Converting over to voice was not a spur-of-the-moment decision. According to Parra, the retailer had looked at voice systems about five years back but decided that what was available at the time did not suit its needs. This time around, it came to a very different conclusion, she says, largely because of recent technology enhancements. Compared with their predecessors, today's systems are more user friendly as well as simpler to configure, Parra says. On top of that, she says, the current systems are easier to customize, an attribute that was important to The Container Store.

The Container Store looked at systems from five different voice vendors before inviting two to come in and set up a small pilot program at its DC. Employee involvement was crucial to the decision, as the company prides itself on its employee-centric culture. (The retailer has become a fixture on Fortune magazine's annual list of the best places to work. During the recession, it managed to avoid laying off a single employee or closing any of its stores.)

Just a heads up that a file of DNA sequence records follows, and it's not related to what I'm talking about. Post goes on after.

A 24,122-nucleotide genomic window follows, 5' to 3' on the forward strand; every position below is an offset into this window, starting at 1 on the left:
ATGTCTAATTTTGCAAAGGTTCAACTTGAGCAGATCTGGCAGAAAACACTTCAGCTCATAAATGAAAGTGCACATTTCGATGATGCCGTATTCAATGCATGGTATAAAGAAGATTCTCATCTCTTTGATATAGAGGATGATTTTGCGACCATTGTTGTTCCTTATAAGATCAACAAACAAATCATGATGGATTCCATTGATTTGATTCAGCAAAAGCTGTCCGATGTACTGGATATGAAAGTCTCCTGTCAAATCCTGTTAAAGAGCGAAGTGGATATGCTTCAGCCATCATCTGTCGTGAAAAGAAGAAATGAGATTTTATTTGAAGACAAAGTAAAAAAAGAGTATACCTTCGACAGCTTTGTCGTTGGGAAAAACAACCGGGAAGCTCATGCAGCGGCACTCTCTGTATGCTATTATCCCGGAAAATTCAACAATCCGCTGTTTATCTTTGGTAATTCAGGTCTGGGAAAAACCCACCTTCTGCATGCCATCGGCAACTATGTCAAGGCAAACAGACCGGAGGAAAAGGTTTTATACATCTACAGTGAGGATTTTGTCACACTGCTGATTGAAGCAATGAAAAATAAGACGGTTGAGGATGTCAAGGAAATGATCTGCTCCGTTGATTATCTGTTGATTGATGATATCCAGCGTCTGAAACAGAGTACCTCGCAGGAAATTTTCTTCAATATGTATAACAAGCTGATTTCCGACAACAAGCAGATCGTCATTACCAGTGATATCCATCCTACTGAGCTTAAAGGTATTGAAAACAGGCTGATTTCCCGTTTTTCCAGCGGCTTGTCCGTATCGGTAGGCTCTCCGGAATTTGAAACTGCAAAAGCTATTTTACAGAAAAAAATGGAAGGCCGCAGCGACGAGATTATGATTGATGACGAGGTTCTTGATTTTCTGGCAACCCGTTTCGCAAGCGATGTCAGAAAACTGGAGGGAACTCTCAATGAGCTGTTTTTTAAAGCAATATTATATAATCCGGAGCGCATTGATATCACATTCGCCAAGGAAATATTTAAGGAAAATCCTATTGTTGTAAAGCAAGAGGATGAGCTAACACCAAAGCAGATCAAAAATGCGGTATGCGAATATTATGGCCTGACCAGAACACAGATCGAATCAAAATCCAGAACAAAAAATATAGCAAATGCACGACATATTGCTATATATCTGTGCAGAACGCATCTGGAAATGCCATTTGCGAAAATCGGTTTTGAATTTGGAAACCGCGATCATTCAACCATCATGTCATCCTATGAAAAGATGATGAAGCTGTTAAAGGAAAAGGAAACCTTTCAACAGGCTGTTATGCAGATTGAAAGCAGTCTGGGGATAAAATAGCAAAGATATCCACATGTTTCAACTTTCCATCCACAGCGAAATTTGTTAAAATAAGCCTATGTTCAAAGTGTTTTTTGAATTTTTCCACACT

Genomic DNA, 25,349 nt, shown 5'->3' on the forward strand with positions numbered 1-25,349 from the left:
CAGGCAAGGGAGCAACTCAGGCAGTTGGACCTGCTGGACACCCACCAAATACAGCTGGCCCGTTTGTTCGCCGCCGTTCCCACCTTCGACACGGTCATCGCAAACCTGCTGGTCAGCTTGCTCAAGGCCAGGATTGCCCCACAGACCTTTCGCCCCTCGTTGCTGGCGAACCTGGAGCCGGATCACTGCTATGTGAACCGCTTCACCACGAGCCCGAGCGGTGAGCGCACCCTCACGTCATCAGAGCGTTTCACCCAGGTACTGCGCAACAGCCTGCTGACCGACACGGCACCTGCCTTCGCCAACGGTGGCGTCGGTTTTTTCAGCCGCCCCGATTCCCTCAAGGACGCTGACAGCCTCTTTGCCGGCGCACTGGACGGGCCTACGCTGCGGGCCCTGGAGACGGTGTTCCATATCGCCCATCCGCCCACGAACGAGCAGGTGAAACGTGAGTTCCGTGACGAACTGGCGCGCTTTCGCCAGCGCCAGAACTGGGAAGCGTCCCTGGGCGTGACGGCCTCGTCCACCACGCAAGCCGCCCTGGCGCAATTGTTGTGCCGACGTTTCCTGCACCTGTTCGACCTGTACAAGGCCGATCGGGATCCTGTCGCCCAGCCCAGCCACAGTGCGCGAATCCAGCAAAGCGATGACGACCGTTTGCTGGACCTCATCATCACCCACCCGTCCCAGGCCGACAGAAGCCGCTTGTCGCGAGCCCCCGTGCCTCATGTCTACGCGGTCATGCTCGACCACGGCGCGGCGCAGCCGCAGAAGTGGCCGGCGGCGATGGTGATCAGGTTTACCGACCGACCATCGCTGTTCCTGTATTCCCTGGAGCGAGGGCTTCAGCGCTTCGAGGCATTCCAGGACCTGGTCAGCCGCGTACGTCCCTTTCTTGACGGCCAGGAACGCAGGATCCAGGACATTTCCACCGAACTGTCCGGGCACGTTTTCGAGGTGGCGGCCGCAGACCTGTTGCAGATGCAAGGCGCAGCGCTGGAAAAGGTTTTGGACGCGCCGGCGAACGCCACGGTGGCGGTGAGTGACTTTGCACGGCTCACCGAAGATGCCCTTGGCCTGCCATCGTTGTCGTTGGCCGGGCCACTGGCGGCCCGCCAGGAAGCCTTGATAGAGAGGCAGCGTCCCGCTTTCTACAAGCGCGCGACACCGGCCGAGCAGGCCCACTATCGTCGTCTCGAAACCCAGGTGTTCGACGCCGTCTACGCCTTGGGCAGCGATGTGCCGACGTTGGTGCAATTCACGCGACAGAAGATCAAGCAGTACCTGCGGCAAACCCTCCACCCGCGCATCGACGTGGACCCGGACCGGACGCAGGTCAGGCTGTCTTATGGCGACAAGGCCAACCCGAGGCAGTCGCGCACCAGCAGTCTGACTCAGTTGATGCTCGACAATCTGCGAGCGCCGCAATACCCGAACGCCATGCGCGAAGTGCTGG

"We are an employee-first company, so we needed a system that makes sense for our users," explains Parra. "Our users really drove this decision."

The system ultimately chosen was Jennifer VoicePlus from Lucas Systems. "[The users] felt that Jennifer VoicePlus offered a more natural voice," Parra reports. "Training was also very simple, and they liked the ease of the commands, as well as being able to get information back from the system."